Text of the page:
Attorney General Jeff Sessions chose interesting timing to rescind the Cole Memorandum: within three days after the California recreational market opened for business.  California state regulators have been working hard to roll out an effective recreational cannabis market by the deadline of January 1, 2018.  They managed to do so only to have Mr. Sessions rip the carpet out from underneath them two days later.

So, what does this mean for our cannabis clients in Oregon and California?The short answer is, not much.If you operate a legitimate cannabis business in compliance with state and local laws.

Oregon is a well-established, regulated industry. The cannabis industry has been humming along, generating over $75 million dollars in annual tax revenue and providing over 19,000 new jobs to the Oregon economy.  The industry is supported from the top down by Governor Kate Brown and local communities.  Cities and counties that have “opted in” to the cannabis industry have decided that they want to take advantage of the benefits that a legal cannabis market brings with it, such as increased property values, lower unemployment,and increased tax revenue for schools, police force and other social services.  These communities have decided that the pros outweigh the potential cons of legalization.

Given the amount of political, local and business support the industry has in Oregon, we see no real threat to cannabis operators that are playing by all the rules in Oregon.  The Cole memo simply provided “guidance” to US Attorneys on how to enforce the Controlled Substances Act. Without that guidance, it’s reasonable to think that Billy Williams, US Attorney for the District of Oregon, will act consistently with the policies of previous US Attorneys.  In addition, for the medical marijuana market, there are still protections from Congress through the Rohrabacher-Farr Amendment (at least for a couple more weeks, though it is likely to be renewed as the Leahey Amendment),over which the Ninth Circuit Court of Appeals has applied to require a hearing on compliance with state laws that implement medical marijuana.

As for California, the California legislature made a bold move to reform asset forfeiture laws by passing Senate Bill 443 (SB 443) to reduce the risk of unfair property seizure by state and local law enforcement beginning January 1, 2017. The bill establishes some of the nation’s strictest standards to protect the due process and property rights of California cannabis business owners, investors, and landlords.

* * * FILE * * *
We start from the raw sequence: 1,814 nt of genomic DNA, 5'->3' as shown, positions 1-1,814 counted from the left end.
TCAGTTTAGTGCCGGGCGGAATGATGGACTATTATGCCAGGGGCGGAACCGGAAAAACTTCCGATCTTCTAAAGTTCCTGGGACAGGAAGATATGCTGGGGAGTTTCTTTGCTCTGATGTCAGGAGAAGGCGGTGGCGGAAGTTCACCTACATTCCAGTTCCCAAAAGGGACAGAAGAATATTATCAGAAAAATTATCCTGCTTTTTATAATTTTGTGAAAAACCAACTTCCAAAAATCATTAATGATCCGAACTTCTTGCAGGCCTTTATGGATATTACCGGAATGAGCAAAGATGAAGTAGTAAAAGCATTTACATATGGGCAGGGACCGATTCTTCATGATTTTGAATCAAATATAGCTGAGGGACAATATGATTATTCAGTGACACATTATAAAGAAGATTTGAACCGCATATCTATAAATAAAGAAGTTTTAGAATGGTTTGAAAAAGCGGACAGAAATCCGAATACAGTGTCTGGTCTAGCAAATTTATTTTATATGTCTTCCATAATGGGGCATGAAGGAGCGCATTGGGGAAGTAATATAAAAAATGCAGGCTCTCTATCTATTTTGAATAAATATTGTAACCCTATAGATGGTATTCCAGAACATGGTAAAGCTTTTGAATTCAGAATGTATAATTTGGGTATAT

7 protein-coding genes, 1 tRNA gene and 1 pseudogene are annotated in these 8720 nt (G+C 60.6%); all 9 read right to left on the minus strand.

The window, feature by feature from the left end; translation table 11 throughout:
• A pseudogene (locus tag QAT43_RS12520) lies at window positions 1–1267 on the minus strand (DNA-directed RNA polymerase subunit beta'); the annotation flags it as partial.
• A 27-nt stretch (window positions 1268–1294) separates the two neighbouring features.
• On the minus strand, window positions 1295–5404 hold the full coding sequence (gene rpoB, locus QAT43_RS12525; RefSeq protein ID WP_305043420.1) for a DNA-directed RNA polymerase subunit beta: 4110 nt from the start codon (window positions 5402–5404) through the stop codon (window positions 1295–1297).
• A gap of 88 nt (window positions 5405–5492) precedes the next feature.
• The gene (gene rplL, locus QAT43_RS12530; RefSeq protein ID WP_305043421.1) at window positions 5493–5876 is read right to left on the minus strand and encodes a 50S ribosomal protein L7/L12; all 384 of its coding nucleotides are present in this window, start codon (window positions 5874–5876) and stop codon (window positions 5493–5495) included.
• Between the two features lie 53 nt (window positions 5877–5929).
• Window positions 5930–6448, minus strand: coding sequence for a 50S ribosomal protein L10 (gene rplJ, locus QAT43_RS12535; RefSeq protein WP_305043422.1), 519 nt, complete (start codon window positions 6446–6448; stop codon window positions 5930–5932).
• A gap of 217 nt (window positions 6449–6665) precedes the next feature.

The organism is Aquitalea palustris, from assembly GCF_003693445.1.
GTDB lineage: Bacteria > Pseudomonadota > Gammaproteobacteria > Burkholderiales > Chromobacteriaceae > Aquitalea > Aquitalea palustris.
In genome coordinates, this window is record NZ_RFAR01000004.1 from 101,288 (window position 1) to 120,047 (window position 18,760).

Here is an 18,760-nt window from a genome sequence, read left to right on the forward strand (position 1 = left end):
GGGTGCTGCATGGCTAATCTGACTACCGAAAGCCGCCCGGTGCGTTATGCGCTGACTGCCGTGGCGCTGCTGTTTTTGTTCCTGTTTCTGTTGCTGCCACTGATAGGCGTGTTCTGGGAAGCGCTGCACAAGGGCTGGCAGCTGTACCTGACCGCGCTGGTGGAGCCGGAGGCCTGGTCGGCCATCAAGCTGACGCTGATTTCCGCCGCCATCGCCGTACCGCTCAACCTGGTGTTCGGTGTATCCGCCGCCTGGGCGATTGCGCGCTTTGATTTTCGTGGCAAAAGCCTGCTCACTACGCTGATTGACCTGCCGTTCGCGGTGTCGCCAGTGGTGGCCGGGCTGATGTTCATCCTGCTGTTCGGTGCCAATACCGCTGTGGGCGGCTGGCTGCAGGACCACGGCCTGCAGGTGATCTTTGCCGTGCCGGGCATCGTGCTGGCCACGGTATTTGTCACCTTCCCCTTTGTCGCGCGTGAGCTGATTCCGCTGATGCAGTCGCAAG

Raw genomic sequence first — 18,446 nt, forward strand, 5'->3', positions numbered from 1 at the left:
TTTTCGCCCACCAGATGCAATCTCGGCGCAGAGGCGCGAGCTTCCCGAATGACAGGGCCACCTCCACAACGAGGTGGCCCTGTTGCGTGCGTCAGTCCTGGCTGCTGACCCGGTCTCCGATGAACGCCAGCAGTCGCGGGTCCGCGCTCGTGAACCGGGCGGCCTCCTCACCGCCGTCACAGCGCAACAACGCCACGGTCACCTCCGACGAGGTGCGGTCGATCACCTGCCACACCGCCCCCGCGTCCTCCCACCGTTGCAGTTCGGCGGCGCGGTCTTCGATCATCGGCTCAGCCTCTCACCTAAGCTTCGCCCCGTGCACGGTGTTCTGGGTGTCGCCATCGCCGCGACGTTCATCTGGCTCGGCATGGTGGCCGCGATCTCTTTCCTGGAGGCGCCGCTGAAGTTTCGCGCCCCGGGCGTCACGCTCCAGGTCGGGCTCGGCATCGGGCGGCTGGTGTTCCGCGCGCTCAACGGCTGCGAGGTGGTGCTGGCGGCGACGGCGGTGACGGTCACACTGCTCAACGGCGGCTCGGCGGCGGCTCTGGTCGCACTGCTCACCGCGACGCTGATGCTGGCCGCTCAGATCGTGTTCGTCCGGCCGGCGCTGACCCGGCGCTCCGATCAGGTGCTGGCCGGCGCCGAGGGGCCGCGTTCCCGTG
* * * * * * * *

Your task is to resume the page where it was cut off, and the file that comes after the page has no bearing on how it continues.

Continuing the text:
Under SB 443, state and local law enforcement cannot transfer any property seized under state law to a federal agency. In addition, the state agency must obtain a criminal conviction for the illegal manufacture or cultivation of marijuana in order to receive a share of federally seized property, including houses, vehicles or cash under $40,000. A criminal conviction is also required for a state agency to recover any of its expenses for the seizure and destruction of marijuana. Finally, the bill raises the burden of proof for state agencies under existing law, requiring clear and convincing evidence to seize cash of $40,000 or more, and evidence beyond a reasonable doubt to seize cash of more than $25,000 but less than $40,000.

The bill is not specific to medical cannabis and thus it will also serve to lessen the risk of asset forfeiture for recreational cannabis businesses. SB 443 was approved by California Governor Brown on the same day as AB 2679, which created protections for current California cannabis manufacturers.  In addition, the state has rolled out a very comprehensive recreational market with clear direction on how to get licensed.  In fact, I happen to be attending one of the many free seminars the state is offering in assisting with the licensure process in San Diego this month.  I have found the process to be very user-friendly and efficient.

While the effect of this change by Mr. Sessions may lead to some investors pulling out, or it may create a chilling effect on the rapid growth of the industry, it seems clear to me that little has changed except that the US Attorney’s office may have more discretion to go after bad actors.  Which, after all, may not be such a bad thing.